Although not exactly on the highway itself, most people will start north and fly into the coastal city of San Francisco. It’s one of those places where you feel instantly at home. Head straight for the waterline to have fun at a few touristy areas first, like Fisherman’s Wharf or an excursion out to Alcatraz. Take a picnic lunch down the Golden Gate Bridge Park, then come back for dessert at the Ghirardelli Chocolate and ice cream shop. Venture further into San Francisco’s neighborhoods for an authentic, local experience as well. For instance, the Mission has a thriving Latino culture and some of the best Mexican food around. There are also a few breweries and art galleries in Mission for an active afternoon of exploring.
What’s not to love about furry otters? These creatures and many more marine life call Monterey Bay home. The big draw in town is the huge aquarium, which plays an integral role in the conservation and education about the local animals. Pass through the countless tanks and exhibits and head toward the back balcony, where you can spot wild floating otters among the seaweed beds in the bay. If hungry, go to Cannery Row for some lunch and shopping, from antiques to fresh fish.
The landscape comes away from the harbor and ocean by transforming into a magnificent forest. Towering redwoods are scattered throughout this region, often framed by craggy cliffs and moss covered ground. There are about 90 miles along this stretch to explore, so leave lots of time to hit all the hotspots. Check out the small seaside town for a bite to eat, then take one of the hiking trails throughout the Los Padres National Forest. There are several state parks on Route 1 that have marked trails. These can be enjoyed on your own or with a guided tour. Muir Woods is a great place to start.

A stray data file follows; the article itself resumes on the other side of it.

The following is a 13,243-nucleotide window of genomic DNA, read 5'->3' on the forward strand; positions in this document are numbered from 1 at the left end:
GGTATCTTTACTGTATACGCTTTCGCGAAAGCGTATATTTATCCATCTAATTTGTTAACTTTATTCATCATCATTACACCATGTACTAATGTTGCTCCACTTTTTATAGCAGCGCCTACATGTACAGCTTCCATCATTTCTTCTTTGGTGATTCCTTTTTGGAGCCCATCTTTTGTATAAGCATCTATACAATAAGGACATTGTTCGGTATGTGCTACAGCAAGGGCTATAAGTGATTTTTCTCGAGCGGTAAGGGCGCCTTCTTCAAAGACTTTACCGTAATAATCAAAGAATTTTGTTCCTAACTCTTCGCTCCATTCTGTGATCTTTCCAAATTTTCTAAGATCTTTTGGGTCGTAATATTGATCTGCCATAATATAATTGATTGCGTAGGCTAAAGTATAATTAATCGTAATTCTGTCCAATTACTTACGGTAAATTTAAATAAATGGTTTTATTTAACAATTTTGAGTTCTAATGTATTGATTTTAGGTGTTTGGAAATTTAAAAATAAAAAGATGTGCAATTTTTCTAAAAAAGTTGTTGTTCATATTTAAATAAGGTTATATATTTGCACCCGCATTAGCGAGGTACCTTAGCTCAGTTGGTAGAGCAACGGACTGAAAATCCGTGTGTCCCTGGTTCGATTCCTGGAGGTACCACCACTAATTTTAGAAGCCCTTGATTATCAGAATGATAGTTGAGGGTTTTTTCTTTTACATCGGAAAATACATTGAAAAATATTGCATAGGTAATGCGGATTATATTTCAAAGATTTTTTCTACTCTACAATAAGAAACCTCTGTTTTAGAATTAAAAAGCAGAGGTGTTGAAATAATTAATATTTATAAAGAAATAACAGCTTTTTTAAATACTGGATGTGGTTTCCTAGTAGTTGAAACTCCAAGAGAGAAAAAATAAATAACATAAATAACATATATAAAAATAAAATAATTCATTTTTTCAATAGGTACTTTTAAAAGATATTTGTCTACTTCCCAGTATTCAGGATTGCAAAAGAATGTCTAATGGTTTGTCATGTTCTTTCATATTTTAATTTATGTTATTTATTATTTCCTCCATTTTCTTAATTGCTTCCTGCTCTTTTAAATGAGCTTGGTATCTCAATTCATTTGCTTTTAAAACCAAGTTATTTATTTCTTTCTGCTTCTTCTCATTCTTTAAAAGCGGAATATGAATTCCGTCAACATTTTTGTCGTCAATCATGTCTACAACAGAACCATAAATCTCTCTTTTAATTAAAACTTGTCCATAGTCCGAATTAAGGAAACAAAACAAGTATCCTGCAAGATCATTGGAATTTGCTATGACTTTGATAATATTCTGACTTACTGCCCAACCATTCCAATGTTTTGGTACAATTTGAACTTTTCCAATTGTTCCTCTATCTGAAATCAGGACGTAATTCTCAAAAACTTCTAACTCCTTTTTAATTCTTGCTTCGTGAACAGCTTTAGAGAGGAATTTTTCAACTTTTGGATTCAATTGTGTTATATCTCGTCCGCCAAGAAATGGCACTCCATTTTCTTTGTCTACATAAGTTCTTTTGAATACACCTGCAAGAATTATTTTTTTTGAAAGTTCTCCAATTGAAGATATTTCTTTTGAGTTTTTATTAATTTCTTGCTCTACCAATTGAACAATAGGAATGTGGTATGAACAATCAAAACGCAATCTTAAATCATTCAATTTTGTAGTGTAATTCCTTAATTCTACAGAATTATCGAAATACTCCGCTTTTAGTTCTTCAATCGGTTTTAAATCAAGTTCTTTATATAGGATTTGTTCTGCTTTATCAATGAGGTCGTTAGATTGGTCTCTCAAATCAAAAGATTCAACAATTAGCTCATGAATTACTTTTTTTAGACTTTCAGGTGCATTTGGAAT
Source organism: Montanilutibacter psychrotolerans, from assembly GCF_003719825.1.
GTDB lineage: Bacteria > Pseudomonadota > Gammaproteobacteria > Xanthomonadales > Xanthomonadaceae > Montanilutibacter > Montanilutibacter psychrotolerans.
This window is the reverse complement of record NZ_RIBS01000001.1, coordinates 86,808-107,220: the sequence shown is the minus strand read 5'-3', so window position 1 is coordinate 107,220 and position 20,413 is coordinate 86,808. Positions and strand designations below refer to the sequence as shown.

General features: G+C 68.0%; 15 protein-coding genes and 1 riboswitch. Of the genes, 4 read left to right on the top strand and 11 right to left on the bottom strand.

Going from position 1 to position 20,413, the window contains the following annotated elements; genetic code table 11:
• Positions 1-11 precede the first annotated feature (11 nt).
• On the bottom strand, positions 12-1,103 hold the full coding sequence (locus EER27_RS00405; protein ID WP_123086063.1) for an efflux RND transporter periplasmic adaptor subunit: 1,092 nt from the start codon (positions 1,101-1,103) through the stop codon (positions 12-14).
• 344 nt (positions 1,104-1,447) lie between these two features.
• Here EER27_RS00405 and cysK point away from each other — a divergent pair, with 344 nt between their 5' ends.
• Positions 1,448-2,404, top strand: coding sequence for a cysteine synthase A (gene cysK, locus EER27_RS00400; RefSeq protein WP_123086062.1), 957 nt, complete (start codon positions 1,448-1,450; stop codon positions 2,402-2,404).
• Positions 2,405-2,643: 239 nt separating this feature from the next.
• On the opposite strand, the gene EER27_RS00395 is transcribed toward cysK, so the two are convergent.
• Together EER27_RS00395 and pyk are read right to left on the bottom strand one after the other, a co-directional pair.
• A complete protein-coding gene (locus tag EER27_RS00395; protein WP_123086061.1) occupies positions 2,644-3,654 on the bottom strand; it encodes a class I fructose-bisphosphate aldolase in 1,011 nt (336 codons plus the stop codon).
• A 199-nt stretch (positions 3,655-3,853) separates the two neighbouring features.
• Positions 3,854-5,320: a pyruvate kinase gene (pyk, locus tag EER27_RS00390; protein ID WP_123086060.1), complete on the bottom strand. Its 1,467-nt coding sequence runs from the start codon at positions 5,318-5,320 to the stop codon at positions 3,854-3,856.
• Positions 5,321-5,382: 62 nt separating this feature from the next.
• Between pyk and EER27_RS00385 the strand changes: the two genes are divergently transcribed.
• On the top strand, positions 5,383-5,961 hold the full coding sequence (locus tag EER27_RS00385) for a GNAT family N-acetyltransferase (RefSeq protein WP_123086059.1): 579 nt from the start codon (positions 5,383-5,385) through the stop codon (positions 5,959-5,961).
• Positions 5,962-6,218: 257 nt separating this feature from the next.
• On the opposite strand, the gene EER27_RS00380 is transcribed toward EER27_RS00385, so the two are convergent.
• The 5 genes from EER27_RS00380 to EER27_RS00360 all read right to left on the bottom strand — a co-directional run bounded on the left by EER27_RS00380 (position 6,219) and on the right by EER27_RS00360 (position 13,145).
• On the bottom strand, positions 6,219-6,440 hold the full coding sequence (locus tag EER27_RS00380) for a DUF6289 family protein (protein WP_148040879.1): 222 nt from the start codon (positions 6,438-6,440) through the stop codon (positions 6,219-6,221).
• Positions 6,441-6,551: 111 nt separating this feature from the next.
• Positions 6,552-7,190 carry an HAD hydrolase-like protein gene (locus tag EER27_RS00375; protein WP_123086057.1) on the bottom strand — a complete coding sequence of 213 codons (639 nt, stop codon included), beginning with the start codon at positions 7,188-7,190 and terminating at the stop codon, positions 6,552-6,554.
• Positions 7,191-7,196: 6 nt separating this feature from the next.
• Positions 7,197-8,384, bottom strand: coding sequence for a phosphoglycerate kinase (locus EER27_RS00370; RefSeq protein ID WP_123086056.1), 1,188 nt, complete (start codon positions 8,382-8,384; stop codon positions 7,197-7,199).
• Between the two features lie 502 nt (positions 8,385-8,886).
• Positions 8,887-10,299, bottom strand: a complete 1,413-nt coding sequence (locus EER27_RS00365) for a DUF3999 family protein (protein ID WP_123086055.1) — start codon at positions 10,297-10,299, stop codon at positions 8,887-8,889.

As an iconic stopping point in the Big Sur region, it’s well worth having its own notable spot. Pebble Beach is famed to be one of the world’s most beautiful golf courses along the ocean, with drivable paths through many of the prettiest areas. Don’t forget to snap a photo of the Lone Cypress which has been perched on a cliff overlooking the Pacific Ocean for 250 years.
Everyone’s heard of Sonoma Valley and Napa – but what about Paso Robles? This is another vibrant wine region located about four hour’s south of Sonoma. More laid back, relaxed and unpretentious, this part of California is ideal for discovering new varieties and trends that are wallet-friendly and delicious. There are more than 250 vineyards and wineries in Paso Robles, many of which welcome guests to come sample wines and stay for meals. There’s even a few properties that maintain hotels and B&Bs for a fully immersive experience. Keep an eye out for Halter Ranch that offers private tours or the Laetitia sparkling wine vineyard down the highway a little further.
Marina Del Rey
Most people will want to make a beeline for Los Angeles at the end of their road trip, but it’s worth spending a little time at this pretty coastal town just outside city limits. The people are friendly and the drinks flow freely along the main strip of bars and restaurants in Marina del Rey. Hotels are just as luxurious as L.A., but tend to be more affordable. To take a break from the car, you can try some parasailing or a boating excursion from the marina, as the weather is wonderfully sunny year-round.
Have a blast on your California road trip along the Pacific Coast Highway!
About the Author: Eileen Cotter Wright is a Boston, MA expat living in London, UK as a freelance writer and owner of group travel site PureWander.com. Despite losing her passport the first day she left her home country, she’s continued to roam the earth with gusto for about a decade. You can keep up with her hot mess adventures on her personal blog CrookedFlight.com.